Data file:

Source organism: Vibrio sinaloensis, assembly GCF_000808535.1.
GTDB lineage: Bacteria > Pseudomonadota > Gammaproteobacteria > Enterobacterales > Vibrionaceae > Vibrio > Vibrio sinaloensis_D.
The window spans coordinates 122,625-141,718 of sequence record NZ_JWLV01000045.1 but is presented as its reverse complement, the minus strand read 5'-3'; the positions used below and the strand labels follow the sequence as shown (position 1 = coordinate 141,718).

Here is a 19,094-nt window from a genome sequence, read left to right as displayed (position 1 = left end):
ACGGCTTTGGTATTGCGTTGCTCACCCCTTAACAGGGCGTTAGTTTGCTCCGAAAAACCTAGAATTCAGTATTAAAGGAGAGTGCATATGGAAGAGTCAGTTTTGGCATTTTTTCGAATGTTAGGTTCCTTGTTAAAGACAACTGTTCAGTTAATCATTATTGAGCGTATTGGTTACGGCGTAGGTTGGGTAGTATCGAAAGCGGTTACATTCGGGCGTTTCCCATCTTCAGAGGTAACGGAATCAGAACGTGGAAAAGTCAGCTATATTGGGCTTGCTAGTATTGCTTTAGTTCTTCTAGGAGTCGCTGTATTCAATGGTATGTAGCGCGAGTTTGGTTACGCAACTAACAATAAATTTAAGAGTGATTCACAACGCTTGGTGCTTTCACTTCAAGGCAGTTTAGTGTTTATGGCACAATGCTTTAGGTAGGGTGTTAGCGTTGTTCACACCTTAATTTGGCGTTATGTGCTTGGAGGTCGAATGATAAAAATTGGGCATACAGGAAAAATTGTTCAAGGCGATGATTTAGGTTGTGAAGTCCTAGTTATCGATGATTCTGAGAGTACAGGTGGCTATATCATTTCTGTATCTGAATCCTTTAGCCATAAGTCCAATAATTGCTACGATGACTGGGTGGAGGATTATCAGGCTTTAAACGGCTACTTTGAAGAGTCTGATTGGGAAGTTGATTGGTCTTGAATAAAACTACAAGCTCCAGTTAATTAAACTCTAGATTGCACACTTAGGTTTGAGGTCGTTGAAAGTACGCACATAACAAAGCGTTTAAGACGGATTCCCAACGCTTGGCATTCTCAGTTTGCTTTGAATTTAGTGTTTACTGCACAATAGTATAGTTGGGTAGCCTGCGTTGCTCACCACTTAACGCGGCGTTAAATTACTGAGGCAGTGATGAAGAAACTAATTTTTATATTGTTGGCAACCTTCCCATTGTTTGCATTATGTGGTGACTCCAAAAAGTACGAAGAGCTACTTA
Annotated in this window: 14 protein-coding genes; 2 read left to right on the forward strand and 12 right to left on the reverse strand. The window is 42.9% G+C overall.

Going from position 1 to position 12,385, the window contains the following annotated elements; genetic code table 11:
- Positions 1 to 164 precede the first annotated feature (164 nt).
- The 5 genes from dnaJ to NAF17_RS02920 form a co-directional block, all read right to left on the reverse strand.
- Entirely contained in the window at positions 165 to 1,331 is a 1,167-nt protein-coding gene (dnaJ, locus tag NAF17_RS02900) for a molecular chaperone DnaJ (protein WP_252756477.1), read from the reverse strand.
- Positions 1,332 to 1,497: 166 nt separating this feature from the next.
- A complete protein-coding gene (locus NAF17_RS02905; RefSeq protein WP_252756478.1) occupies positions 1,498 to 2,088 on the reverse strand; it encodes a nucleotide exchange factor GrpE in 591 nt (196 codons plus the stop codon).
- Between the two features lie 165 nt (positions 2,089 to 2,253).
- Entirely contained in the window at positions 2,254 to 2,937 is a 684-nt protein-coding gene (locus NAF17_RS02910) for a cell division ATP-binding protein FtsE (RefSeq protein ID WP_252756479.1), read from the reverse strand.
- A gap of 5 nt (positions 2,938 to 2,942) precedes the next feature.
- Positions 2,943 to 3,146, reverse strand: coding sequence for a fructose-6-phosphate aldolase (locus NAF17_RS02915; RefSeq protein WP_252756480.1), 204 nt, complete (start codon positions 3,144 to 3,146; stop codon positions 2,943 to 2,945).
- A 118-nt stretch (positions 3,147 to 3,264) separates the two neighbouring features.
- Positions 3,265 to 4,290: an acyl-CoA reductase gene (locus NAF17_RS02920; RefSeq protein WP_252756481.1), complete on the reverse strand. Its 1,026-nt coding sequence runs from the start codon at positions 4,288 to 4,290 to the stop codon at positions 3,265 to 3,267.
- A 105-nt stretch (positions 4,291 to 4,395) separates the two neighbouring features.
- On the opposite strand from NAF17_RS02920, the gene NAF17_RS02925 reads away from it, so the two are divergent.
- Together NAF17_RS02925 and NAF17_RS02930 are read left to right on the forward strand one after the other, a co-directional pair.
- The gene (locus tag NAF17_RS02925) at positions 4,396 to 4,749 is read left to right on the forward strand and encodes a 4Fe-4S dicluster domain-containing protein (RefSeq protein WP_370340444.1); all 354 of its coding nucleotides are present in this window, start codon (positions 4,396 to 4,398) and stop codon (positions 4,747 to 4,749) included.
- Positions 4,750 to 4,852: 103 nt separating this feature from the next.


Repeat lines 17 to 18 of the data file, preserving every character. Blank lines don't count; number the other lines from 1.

- A 118-nt stretch (positions 3,147 to 3,264) separates the two neighbouring features.
- Positions 3,265 to 4,290: an acyl-CoA reductase gene (locus NAF17_RS02920; RefSeq protein WP_252756481.1), complete on the reverse strand. Its 1,026-nt coding sequence runs from the start codon at positions 4,288 to 4,290 to the stop codon at positions 3,265 to 3,267.